I think one of the first thing that foreigners from other countries notice when they come to live in the United States is the prevalence of direct to consumer advertising for medicines. In Canada, where I am from, we get a lot of this indirectly due to the fact that we watch a lot of American television (~90% of Canadians live within 100 km of the US border) but it permeates everywhere in the US: magazines, newspapers, movies, even buses. Whether it should be allowed is a question of great debate. Only 2 developed countries formally allow it: the United States and New Zealand. Advocates argue that it provides more and better information to consumers whereas critics argue it leads to inappropriate use of medicines. But does it work? Part of the problem with research relating to information is that it is really hard to come up with a good control to investigate this research.

My good friend Mike Law, however, may have come up with one. As a fellow Canadian, he also was aware that Canadians get a lot of exposure to US DTC advertising but realized that not all Canadians process it the same way – namely that the French speaking populations get much less exposure (one they get less US channels, and they watch English language TV less frequently). He argues, this makes a good control group to investigate the effects. His analysis found that two of the three drugs he investigated show little or no increase in sales in English Canada over French Canada, while one of the drugs did. What these drugs show is less that it is effective but that it may really depend on some of the characteristics of the drugs themselves and perhaps the marketing efforts themselves. But the big finding is that is is certainly not a sure thing.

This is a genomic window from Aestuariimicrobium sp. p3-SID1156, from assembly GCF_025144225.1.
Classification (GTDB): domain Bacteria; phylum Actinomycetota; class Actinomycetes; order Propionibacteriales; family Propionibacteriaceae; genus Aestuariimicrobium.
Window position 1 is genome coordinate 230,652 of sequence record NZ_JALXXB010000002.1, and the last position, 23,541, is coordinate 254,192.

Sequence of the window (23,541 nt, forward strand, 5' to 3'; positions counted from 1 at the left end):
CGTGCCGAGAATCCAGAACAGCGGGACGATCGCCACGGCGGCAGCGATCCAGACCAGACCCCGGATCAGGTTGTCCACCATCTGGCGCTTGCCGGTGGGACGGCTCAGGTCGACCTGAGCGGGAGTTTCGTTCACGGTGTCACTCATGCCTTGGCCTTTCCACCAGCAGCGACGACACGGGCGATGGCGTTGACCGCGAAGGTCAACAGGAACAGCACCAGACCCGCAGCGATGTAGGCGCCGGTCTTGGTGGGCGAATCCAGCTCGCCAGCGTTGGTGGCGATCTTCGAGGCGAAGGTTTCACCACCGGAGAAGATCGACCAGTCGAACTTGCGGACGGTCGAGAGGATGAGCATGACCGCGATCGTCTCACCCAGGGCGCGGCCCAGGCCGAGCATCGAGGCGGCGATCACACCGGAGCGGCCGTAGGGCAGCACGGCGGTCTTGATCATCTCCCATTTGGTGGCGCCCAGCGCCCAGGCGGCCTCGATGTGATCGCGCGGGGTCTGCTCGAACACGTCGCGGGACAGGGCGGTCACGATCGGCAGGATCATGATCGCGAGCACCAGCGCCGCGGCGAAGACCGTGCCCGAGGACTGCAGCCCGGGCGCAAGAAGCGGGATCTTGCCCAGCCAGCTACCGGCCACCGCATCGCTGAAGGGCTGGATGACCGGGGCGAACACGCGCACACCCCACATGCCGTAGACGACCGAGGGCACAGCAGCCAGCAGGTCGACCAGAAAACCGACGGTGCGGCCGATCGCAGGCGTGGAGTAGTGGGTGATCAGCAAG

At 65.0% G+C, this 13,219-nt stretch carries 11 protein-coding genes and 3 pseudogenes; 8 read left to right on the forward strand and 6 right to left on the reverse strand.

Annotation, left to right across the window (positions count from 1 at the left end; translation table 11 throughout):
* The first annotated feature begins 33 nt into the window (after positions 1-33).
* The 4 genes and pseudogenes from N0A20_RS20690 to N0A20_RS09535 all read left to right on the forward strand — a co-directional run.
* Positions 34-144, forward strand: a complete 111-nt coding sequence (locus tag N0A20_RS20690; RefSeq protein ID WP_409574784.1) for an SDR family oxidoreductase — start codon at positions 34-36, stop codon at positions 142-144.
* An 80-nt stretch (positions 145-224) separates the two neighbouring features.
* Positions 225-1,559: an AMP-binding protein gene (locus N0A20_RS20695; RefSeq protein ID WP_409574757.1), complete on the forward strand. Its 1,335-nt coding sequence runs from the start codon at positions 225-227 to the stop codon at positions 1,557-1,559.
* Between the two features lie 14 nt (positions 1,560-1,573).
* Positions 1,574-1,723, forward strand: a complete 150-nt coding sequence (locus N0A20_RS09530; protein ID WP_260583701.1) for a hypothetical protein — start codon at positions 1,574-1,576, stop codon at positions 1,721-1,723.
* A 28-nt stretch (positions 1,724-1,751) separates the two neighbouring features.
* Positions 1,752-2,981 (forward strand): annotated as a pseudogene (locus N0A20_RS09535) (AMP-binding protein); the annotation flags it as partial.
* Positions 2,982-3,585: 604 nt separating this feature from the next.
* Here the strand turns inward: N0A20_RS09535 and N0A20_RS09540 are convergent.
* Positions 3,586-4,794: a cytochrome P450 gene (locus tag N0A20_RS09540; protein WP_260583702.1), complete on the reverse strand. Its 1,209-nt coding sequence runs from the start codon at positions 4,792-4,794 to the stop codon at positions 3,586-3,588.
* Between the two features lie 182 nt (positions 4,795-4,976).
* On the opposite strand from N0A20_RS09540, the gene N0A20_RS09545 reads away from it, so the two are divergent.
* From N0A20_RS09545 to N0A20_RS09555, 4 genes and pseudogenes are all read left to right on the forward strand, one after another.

Is this really a good control? Perhaps. I really like the creativity of the research design. But it is also true that Canadians do not have the same levels of prescription drug coverage as Americans do, so it is not clear that they would behave the same down here. It is also not clear to me that French Canadians have less exposure to English language TV. I am sure they still watch Grey’s Anatomy, Desperate Housewives, and the rest like the rest of us – heck it seems people even in Africa watch these shows. But it certainly is a believable approach.

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